Mitch Wolff, Ph.D. (Advisor); James Menart, Ph.D. (Committee Member); Abdeel Roman, Ph.D. (Committee Member); José Camberos, Ph.D., P.E. (Committee Member)
Doctor of Philosophy (PhD)
Icing, or the formation of ice from water via freezing or water vapor via desublimation, is a phenomenon that commonly occurs within air cycle-based refrigeration systems and requires thermal control that limits system performance. In aircraft applications icing frequently occurs in the heat exchangers and turbine(s) that are part of the air cycle machine, the refrigeration unit of the environmental control system. Traditionally, water vapor is removed from an air cycle machine via condensing in a heat exchanger and subsequent high-pressure water separation. This approach is not capable of removing all of the vapor present at low altitude conditions, corresponding to a high risk of icing. To mitigate icing under these conditions, a membrane dehumidifier is considered to separate the water vapor that remains after condensing and liquid water separation. Three distinct investigations are conducted as part of this work. The first is aimed at modeling approaches for desublimation frosting, or frost growth on sufficiently cold flat surfaces. This results in a novel, analytical, and non-restrictive solution well-suited for representing frost growth and densification in moist air heat exchangers. The second investigation concerns membrane dehumidification and module design. A custom component model is developed and verified under aircraft conditions, then the Pareto frontier of volumetrically efficient membrane modules is characterized via a multi-objective optimization study. The final investigation evaluates three two-wheel air cycle subsystem architectures with differing dehumidification approaches: (1) condenser-based, (2) membrane dehumidifier-based, and (3) combined. Steady-state simulations are run for each of these over a range of flow rates and altitudes. The results demonstrate that incorporating a membrane dehumidifier reduces the turbine inlet saturation temperature, which mitigates icing in the turbine and reduces the required bypass flow, thus increasing the cooling capacity.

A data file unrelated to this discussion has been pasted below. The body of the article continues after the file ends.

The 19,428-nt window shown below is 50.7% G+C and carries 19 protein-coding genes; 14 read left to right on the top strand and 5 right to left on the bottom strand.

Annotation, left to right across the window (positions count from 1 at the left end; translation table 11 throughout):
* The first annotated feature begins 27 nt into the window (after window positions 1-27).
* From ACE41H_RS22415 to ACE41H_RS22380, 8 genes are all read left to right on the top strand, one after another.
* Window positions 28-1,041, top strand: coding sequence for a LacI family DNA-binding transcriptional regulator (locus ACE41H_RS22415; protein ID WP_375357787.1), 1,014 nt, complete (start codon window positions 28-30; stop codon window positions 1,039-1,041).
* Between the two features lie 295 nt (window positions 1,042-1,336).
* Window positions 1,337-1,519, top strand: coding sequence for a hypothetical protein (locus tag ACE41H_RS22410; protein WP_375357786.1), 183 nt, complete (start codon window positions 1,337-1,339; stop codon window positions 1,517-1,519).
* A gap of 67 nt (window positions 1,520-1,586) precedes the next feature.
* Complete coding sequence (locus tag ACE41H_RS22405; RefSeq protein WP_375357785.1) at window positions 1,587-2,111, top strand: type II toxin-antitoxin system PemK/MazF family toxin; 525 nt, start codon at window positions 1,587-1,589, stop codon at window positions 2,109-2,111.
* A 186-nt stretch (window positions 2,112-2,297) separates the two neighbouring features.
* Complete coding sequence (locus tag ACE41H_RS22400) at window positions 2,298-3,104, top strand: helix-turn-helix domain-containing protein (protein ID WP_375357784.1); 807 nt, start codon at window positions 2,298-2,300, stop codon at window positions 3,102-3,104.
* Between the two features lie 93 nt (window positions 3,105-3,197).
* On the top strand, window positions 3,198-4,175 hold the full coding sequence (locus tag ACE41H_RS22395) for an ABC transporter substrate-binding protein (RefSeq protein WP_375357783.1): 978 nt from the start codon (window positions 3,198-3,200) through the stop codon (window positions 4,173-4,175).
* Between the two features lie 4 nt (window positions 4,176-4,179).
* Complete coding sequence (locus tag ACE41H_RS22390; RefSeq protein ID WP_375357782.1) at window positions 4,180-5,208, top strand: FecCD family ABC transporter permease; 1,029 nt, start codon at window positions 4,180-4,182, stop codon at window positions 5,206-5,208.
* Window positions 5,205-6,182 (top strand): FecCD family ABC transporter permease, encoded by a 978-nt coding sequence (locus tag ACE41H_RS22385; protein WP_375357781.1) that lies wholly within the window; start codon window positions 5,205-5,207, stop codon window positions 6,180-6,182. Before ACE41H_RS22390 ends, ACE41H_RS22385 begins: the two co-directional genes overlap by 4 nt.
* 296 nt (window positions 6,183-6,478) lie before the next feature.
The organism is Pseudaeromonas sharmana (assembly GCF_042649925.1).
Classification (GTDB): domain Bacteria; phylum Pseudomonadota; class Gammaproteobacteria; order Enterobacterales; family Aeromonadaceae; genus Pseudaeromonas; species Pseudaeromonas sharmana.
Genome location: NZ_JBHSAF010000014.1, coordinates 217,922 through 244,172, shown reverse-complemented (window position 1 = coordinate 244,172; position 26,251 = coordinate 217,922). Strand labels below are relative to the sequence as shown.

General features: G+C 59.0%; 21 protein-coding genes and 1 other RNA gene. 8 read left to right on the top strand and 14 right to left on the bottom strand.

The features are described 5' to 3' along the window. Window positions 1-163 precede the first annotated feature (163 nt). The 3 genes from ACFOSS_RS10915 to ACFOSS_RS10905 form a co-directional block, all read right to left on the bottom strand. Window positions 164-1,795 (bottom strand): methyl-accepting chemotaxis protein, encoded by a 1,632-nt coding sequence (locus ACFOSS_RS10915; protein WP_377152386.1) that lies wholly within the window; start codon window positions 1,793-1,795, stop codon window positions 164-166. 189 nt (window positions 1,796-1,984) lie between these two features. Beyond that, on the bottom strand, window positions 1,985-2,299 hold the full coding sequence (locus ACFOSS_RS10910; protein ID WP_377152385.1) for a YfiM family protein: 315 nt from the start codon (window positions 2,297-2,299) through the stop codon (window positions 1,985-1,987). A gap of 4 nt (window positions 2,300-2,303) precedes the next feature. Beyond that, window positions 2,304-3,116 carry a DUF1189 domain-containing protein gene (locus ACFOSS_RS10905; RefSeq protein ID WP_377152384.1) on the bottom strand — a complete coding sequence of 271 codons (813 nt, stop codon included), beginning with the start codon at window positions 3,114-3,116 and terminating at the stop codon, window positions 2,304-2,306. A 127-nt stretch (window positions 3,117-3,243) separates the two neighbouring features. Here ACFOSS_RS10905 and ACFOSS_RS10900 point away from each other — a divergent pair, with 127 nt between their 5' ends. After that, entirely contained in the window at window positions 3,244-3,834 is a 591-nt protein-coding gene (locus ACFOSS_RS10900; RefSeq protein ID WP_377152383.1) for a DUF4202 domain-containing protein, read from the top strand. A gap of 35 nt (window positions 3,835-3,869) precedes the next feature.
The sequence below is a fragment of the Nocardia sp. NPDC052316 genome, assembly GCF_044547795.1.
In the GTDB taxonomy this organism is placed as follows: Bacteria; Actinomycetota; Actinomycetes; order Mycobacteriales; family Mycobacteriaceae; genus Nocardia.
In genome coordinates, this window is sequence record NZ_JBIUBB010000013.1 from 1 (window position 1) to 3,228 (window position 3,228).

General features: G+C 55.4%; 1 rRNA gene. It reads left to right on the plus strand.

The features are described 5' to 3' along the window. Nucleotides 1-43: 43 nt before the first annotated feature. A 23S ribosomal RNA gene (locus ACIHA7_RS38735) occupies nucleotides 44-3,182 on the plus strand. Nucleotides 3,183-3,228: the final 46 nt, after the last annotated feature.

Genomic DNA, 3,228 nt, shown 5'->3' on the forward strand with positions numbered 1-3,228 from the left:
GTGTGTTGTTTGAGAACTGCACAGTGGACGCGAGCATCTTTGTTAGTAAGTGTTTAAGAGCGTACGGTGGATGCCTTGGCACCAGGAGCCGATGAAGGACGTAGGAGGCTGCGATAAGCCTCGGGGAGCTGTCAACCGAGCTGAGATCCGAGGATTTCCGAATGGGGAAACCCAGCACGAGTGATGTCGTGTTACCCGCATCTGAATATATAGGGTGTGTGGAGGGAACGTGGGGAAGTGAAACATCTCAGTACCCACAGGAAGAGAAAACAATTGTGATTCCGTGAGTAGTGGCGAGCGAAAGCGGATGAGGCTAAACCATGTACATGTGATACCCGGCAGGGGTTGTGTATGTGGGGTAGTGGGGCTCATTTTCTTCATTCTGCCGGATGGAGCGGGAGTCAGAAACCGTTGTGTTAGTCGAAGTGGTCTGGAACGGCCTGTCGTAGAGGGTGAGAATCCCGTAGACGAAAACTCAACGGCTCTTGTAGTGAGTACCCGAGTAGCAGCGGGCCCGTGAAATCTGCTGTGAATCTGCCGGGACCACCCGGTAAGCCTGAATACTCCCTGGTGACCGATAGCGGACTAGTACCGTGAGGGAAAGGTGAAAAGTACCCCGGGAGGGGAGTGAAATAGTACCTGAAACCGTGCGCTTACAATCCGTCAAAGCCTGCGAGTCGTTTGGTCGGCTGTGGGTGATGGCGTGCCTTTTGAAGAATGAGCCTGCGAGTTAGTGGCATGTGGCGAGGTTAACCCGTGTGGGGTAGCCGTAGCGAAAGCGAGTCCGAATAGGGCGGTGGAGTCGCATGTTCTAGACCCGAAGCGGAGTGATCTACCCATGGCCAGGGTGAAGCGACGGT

Department or Program
Ph.D. in Engineering
Year Degree Awarded
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